Kids: They design the darndest things!

February 24, 2016 Mark Adamiak

By Mark Adamiak

From 1st graders to high school art students, architecture ignites creativity


I've been participating in the Architecture in Schools (AIS) program ever since I started working for Stantec in the summer of 2014. Sponsored by the American Institute of Architects, the AIS program sends architects, engineers, and interior designers to visit local schools to teach students about design and the built environment. Over the past two years employees from our Reston, VA office have taught Lessons of Architecture and Design to more than 50 students at the elementary, middle, and high school level.

The Reston office team specializes in the design of K-12 schools, so getting involved in the classroom has been a great opportunity to develop relationships with the kids and teachers that we aim to serve and to experience first-hand the day-to-day activities that take place within the buildings we design. It’s also been an important reminder about what a school can mean to a child. 

The range of student designs for the addition impressed the architectural team.

In AIS, we aim to provide context for what the kids may already know about architecture and design while explaining what is taking place all around them. We then fit that into the larger context of community and move up and down in scale to explain various architectural and design components. Our classes start with a 10-15 minute lesson followed by building, drawing, or an interactive exercise. Each semester concludes with a final project that students present to an audience of architects, parents, teachers, and other interested observers.

Tailoring the Lesson Plan
My first experience was a study in urbanism with 6th graders at Willow Springs Elementary in Fairfax County. We discussed the importance of cities, their historical significance, and their role in a sustainable society. The students’ project was to design their own city. Each of them picked a building use and designed within the context of their peers’ buildings. The students came up with fantastic designs for casinos, restaurants, metro stations, and fire houses built from Popsicle sticks, cereal boxes, and whatever else they could find.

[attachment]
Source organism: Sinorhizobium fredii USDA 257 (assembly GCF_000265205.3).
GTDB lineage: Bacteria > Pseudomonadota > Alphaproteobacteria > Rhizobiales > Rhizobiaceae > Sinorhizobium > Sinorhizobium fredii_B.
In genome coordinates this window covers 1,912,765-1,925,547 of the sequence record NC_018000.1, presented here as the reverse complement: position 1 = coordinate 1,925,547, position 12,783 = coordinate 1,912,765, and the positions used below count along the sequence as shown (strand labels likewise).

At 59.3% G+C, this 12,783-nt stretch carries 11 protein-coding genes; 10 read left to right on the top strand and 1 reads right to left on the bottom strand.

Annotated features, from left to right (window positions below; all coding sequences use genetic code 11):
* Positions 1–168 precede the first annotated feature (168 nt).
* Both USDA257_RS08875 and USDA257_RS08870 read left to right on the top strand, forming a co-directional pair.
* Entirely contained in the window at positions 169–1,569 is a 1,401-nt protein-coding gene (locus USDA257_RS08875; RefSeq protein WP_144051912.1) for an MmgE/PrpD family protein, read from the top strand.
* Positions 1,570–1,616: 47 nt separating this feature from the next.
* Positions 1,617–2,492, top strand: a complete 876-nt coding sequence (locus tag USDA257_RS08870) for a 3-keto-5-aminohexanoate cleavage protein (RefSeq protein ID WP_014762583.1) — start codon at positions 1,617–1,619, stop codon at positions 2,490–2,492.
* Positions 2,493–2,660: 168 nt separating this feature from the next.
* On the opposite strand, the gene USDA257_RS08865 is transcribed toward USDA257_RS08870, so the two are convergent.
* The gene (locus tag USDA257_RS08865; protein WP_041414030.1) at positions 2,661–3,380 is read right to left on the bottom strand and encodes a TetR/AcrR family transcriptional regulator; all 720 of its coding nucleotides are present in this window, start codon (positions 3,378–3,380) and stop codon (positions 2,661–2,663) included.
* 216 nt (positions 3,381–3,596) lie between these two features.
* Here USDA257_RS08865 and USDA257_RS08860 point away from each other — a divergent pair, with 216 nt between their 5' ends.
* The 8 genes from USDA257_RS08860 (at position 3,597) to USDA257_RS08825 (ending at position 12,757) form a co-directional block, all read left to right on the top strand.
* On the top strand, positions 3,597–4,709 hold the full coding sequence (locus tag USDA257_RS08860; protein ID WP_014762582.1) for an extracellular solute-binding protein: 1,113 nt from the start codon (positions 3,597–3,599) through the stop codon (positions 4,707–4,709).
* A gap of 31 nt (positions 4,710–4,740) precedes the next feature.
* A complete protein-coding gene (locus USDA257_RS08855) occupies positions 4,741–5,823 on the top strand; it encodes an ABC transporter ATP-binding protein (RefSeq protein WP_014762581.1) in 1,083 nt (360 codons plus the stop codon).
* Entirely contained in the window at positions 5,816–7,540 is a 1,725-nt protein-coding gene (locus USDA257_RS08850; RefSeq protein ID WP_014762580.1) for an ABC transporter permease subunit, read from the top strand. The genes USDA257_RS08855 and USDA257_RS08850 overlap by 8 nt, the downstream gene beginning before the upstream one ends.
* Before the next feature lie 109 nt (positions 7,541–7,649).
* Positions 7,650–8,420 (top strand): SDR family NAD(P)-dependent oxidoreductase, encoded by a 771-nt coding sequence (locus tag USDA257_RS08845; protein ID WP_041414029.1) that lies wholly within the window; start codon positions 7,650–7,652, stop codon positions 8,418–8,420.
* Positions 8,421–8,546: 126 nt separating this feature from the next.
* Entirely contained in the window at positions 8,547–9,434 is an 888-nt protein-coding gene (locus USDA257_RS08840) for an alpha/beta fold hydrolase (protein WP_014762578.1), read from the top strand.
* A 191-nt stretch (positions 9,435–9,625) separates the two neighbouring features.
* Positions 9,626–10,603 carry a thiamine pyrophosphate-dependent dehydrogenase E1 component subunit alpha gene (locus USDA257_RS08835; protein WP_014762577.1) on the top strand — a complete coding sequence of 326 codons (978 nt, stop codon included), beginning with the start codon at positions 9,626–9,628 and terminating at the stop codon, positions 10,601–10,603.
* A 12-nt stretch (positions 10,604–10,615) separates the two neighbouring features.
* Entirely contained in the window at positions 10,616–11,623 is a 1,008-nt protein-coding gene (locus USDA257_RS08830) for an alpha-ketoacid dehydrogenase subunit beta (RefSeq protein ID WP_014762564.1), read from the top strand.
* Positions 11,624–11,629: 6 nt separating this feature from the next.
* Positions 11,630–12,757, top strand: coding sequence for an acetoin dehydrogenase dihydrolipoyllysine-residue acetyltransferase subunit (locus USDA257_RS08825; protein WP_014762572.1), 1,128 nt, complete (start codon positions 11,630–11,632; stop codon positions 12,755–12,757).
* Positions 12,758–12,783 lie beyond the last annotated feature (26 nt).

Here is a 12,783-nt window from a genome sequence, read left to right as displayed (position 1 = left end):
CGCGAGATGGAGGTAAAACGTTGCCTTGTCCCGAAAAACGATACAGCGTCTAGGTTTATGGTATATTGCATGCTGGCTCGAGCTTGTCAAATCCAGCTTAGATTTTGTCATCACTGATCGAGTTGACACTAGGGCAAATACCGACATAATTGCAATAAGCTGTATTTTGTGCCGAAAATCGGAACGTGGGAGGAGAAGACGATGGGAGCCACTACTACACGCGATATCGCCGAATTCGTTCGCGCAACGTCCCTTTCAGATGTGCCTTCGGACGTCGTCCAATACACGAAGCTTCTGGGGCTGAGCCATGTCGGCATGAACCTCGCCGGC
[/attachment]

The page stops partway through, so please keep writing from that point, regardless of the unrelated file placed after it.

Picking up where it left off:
We next worked with 1st graders in Arlington. For younger students, we teach a broader view of architecture and explain the relationship between architects and the construction industry. Analogies are common such as comparing buildings to the human body using bones to represent structure; organs to represent HVAC, electrical, plumbing; and skin to represent cladding. The kids learned to draw in plan, section, elevation, and perspective and built a massive Styrofoam city for their final project.

At Stone Bridge High School, students presented their models to a discerning audience.


With our most recent class, we created a sample architecture studio for high school juniors in Loudoun County. We engaged this art class about their ideas to improve the fine arts wing of their high school building. The class collaboratively defined controlling issues for the students, and for the school administration, and ways these issues could be improved with an addition.

Next, the students designed and built a model of their vision for the addition. Their ideas included theaters, outdoor dining, gardens, ponds and water features. The students’ projects also incorporated exhibition and performance space to enhance the daily activities for the fine arts students. This exercise in real-world problem solving was capped by a presentation of their designs to their teachers, school principal, and panel of Stantec architects.

Each age group has offered different challenges as well potential. I’ve been surprised and impressed with what each age group was capable of. The younger students offer unbridled enthusiasm and energy, which really makes the challenge keeping them focused and attentive. With the older students, the burden was on us to engage them and get them excited through conversation and activities.

While my involvement started as a means to educate students in my local communities, I have been surprised to see how well AIS connects students to their local communities, whether that community is as immediate as their own school building, or as wide open as their hometown and beyond.


Want to see more? A great video of the AIS program at Stone Bridge High School is posted to the Loudoun County Public Schools’ website. 

About the Author

Mark Adamiak is a designer focused on K-12 education projects in the DC, Maryland, and Virginia area.

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